Corn School: Where to place fertilizer in a strip-till system

A custom build 4-row strip tiller with four different fertilizer placements. Photo: Ben Rosser

Where should growers place fertilizer in strip-till strips to best protect the seed from injury while optimizing nutrient uptake?

Ontario Ministry of Agriculture, Food and Rural Affairs corn lead Ben Rosser says Ontario does have “safe rate” recommendations for in-furrow and 2″x 2″ planter banding but no guidelines are currently available for strip-till fertilizer placement.

On this episode of the RealAgriculture Corn School, Rosser notes it’s unlikely that there’s one perfect placement. The best placement will depend on soil test values, desired rates and the grower’s system.

This summer, Rosser will be working with University of Guelph soil fertility and nutrient management professor John Lauzon on a research project designed to build data to develop safe rates for strip-till fertilizer. With funding from Grain Farmers of Ontario and the Canadian Agricultural Partnership, the research team will use a custom-built 4-row strip tiller to investigate four strip placements commonly used by strip-tillers who employ shank or coulter-based strip units. (Story continues after the video.)

The research project will also look at different fertilizer blends applied in the strip and impacts of application timing — spring versus fall. Rosser notes that soil type will impact safe rate recommendations so the trials will be conducted across a range of soils including clay-loam, loam and sand-type soils. He says the research will help address fertilizer burn concerns in strip-till, including salt injury and urea or ammonia burn when using urea-type fertilizers.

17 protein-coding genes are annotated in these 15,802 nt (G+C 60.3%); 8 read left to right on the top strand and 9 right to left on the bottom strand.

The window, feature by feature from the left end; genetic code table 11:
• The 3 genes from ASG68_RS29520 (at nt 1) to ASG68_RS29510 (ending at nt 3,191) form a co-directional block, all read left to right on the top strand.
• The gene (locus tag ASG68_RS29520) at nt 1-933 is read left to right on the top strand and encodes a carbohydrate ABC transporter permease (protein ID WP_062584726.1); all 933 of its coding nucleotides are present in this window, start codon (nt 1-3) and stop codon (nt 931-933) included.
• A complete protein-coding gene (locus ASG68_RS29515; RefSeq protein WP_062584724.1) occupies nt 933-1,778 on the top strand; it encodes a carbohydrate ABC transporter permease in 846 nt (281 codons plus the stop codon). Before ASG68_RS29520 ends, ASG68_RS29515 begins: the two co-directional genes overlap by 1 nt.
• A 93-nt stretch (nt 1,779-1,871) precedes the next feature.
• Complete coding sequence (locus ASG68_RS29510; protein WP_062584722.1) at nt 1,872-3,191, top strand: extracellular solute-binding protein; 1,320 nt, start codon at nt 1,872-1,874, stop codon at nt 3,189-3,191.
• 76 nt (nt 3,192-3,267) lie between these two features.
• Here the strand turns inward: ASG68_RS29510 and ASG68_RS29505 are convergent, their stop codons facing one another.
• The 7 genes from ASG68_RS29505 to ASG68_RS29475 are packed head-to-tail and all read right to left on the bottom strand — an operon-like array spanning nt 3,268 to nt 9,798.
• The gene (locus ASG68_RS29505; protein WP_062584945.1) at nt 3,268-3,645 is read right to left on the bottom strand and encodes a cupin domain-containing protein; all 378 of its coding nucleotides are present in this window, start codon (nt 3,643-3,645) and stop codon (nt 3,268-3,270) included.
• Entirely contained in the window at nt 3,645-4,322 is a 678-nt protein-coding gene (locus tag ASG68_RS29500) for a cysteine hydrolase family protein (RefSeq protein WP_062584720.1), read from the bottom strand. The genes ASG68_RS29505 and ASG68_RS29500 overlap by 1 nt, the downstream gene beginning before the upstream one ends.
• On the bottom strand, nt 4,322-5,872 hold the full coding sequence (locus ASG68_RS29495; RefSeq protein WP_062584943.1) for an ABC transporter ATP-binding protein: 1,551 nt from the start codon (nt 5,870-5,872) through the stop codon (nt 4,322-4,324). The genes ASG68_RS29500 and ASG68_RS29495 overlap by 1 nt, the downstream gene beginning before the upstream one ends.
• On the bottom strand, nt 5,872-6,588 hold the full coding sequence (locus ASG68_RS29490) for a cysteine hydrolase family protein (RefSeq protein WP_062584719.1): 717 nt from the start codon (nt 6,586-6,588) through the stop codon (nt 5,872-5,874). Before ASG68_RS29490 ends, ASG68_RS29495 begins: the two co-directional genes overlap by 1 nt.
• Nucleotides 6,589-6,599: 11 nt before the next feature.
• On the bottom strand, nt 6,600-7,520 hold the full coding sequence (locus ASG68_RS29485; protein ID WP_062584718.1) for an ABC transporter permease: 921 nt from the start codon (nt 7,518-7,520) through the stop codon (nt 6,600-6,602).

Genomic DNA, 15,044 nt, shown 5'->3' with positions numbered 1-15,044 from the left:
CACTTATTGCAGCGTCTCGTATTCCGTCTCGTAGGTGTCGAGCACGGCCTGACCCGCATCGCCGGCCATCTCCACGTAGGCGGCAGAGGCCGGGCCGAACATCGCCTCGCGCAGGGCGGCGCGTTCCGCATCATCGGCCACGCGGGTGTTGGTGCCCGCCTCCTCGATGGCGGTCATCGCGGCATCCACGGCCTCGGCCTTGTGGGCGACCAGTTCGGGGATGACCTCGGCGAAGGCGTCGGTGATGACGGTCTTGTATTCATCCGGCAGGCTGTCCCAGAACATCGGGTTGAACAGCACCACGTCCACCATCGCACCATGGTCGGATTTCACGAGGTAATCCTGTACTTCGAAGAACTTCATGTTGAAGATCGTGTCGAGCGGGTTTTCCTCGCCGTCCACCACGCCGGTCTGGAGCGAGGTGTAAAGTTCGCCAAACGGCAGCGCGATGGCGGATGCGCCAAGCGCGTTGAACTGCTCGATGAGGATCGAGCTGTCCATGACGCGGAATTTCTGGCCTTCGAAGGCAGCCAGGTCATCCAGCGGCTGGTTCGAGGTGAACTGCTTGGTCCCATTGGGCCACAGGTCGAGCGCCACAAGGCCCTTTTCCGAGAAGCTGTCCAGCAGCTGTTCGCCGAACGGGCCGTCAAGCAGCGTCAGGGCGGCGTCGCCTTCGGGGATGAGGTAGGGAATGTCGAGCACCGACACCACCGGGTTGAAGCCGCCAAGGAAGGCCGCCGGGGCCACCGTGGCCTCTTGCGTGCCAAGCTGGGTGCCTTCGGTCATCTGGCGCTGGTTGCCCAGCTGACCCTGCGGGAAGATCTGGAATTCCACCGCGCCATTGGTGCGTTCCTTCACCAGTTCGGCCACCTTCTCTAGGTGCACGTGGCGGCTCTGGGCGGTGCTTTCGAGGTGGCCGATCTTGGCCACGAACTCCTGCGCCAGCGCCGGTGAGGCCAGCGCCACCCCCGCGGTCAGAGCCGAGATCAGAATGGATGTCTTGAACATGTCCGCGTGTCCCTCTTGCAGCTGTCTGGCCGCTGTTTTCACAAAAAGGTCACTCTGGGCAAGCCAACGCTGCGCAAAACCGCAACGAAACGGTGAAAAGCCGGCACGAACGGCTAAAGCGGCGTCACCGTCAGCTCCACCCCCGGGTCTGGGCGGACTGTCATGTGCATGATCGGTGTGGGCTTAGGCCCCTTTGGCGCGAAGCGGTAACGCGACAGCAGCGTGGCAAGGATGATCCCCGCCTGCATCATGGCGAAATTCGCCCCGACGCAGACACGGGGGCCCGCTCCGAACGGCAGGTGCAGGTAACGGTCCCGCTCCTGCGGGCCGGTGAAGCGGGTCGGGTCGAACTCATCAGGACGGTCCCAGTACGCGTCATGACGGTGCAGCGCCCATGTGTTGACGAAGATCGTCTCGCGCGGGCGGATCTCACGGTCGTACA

Until safe rate recommendations are developed, Rosser says farmers wanting to push fertility rates should run test strips on their own farms, ideally on different soil types that present different levels of risk, over multiple years.

One idea Rosser would like to explore is how growers could safely split blends within the strip. He says it would be good to measure the impact of placing starter fertilizer like MAP in a shallow portion of the strip and then going deeper into the strip with nutrient sources that are not as safe to feed the crop as the roots develop.

Click here for more Corn School videos.

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